Dr Derrick Aarons MD, PhD:
Ganja has been used historically in our society for both recreation as well as religious purposes.
However, in recent years, research has indicated that certain health benefits may be derived from some specific chemicals present in the plant. This has led to the term medical marijuana in the USA and medical cannabis in Canada.
As with allopathic medicine and pharmaceutical products, however, there are often side effects and unwanted consequences to consider. One such consequence is that many people drive motor vehicles while under the influence of marijuana/ganja. While no statistics are available for Jamaica, in the USA, marijuana has been prescribed for some patients with chronic pain and individuals have simultaneously been engaging in risky behaviour, driving under the influence and thereby putting both themselves and other motorists on the road at risk.
In a study of nearly 800 people who were prescribed medical marijuana, more than half of them reported driving within two hours of its use. Some reported driving while “a little high”, and about 20 per cent reported driving “while very high”.
The research, conducted by the University of Michigan Addiction Center at its School of Medicine in Ann Arbor, USA, was published in the January edition of the journal Drug and Alcohol Dependence.
Participants in the study were 21 years and older, and were seeking certification or recertification for medical marijuana. The mean age was 46 years, with 52 per cent being men, and 81 per cent being Caucasians.
Most of the participants were unemployed (61 per cent), and 32 per cent were receiving disability benefits in the USA.
Questions included the number of hours “high” per day, and the average quantity of marijuana used per week over the previous month.
Individuals were also asked the number of times within the previous six months that they drove “within two hours of using marijuana”, “while a little high on marijuana”, or “while very high on marijuana”. Possible responses ranged from “never” to “more than 10 times”.
Nearly three quarters (73 per cent) of participants reported using marijuana daily or almost daily over the previous six months. Fifty-six per cent drove within two hours of marijuana use, 51 per cent drove while “a little high”, and 21 per cent drove while “very high”.
Age also played a factor, with younger adults being at greater risk for driving under the influence of cannabis (DUIC).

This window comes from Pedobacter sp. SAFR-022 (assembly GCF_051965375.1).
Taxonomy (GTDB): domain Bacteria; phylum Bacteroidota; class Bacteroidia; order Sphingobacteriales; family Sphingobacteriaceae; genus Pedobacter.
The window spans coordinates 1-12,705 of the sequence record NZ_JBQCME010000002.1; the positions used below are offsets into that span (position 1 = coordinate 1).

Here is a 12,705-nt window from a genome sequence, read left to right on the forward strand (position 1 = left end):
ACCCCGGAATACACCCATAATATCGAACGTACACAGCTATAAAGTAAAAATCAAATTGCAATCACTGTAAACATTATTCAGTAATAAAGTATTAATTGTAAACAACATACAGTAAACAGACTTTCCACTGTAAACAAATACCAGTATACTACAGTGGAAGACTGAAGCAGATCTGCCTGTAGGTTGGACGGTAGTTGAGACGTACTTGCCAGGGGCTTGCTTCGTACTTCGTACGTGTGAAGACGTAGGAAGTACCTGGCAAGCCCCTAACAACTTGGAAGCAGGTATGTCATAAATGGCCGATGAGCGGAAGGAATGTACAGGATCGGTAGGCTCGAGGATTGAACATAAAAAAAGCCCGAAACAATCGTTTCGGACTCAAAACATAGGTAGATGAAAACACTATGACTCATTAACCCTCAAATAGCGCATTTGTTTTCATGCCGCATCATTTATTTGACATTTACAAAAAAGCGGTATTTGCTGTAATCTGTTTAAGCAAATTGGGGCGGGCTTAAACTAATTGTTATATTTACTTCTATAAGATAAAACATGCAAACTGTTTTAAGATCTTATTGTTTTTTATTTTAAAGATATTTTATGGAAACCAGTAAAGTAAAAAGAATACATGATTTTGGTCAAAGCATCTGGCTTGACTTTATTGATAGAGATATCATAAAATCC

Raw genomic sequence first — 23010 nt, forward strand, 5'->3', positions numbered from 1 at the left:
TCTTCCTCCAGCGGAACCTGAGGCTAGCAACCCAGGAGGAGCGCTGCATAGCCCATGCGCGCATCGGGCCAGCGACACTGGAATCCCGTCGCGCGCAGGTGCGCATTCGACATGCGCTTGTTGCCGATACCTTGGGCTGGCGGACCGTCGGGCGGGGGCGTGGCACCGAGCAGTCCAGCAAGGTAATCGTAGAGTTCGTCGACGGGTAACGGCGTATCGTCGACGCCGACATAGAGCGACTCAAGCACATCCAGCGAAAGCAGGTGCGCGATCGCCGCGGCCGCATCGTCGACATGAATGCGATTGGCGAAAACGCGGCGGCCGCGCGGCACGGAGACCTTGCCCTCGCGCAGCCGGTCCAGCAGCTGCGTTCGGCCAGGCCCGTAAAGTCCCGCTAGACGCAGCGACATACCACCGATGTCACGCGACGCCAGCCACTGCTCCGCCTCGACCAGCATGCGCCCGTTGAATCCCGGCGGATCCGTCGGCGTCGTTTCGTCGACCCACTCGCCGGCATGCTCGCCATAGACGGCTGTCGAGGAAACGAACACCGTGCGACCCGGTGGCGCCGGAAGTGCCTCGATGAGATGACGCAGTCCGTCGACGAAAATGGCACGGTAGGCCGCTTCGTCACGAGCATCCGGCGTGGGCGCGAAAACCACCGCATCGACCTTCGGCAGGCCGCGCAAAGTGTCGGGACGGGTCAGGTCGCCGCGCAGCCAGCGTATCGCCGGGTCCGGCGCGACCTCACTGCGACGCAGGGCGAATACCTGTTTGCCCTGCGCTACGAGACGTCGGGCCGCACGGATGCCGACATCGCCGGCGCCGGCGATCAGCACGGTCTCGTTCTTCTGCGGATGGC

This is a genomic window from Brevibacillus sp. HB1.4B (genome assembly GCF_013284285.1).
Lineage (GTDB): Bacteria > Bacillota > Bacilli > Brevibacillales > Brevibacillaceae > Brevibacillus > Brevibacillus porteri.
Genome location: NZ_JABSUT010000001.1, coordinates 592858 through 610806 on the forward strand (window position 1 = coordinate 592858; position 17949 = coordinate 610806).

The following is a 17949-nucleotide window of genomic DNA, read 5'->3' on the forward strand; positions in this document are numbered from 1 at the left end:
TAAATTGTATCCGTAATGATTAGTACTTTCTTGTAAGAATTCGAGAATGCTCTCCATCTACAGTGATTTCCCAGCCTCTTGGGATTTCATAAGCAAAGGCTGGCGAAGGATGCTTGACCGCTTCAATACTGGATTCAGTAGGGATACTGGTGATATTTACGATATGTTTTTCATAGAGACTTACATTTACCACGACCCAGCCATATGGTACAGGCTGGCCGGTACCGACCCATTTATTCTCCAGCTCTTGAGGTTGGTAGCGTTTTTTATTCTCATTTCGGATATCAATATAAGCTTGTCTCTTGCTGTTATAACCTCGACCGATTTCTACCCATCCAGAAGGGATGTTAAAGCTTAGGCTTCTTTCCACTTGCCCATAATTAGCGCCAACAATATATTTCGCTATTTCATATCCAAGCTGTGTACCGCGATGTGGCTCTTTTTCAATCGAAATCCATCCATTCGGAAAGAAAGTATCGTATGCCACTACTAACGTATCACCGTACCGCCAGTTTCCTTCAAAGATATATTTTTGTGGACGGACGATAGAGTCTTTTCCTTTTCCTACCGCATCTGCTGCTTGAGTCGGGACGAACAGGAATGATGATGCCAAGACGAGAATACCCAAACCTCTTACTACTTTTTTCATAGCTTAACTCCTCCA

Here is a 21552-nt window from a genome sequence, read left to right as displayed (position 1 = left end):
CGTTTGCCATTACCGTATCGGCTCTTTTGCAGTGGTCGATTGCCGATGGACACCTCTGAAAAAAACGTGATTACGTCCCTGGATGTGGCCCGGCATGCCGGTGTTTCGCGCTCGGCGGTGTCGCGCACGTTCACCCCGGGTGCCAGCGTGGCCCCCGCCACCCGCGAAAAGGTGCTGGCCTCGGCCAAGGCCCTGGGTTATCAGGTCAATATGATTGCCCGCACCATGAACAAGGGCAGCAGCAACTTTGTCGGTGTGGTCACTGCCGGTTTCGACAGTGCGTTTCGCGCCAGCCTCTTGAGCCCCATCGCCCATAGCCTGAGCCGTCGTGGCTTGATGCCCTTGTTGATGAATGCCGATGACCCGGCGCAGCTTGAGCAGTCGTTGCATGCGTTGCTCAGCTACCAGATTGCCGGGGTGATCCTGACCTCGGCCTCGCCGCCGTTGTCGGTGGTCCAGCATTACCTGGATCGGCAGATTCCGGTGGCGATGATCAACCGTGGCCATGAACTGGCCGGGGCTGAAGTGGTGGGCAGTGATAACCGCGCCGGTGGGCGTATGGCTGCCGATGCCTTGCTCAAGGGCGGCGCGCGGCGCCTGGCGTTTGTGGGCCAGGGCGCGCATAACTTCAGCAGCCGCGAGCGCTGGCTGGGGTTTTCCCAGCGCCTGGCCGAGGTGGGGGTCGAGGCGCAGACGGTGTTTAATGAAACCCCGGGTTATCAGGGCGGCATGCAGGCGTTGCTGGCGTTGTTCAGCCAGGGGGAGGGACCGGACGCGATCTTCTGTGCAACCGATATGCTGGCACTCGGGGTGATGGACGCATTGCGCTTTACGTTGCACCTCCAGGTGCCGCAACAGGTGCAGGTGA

The researchers had much concern since not only did people drive while a little high or “really high”, but disappointingly, some of them did so frequently. Further, due to the high frequency of use, individuals who take medical cannabis are at particularly high risk for driving under the influence.
Another research meta-analysis (analysis of the findings from several research studies) published in 2016 similarly called attention to the public health risks associated with driving under the influence of cannabis, including a potential increase in motor vehicle accidents.
However, the rapidly shifting policies on marijuana/cannabis use has now drawn even greater attention to this very important public health issue.
Consequently, there is an urgent need to better understand driving under the influence of cannabis in order to fully inform future prevention efforts. In locations where medical marijuana is prescribed, or in similar pertinent settings, individuals should be counselled about the risks of getting behind the wheel of a motor vehicle after they use marijuana. This is critical as people may be unaware they could experience impaired reaction times, including being unable to react to the unexpected on our roads while driving.
Risk counselling is particularly important since, unlike other prescription medicines and products, medical marijuana does not carry a warning label. Further research is critical, however, since science still does not have a large body of evidence regarding public health risks associated with medical marijuana, and how much (dose) affects a particular person, or how the way a person uses it may affect them.
The best guide therefore is to advise that individuals should avoid driving within two hours of using marijuana, and should get a ride from someone else if they need to change their location. Further, future research is needed to find out the recommended standard ‘dose’ of medical cannabis across the various conditions for which it is used.
Research into driving records and motor vehicle accident data would also be advantageous.
Further studies in ‘outcomes’ and what happens to people over a couple of years while they are using medical marijuana would also be very informative to guide us in the future. The health of the general public (public health) matters!
Dr Derrick Aarons MD, PhD, is a consultant bioethicist and family physician; a specialist in ethical issues in health care, research, and the life sciences; the health registrar and head of the health secretariat for the Turks and Caicos Islands, and a member of UNESCO’s International Bioethics Committee (IBC).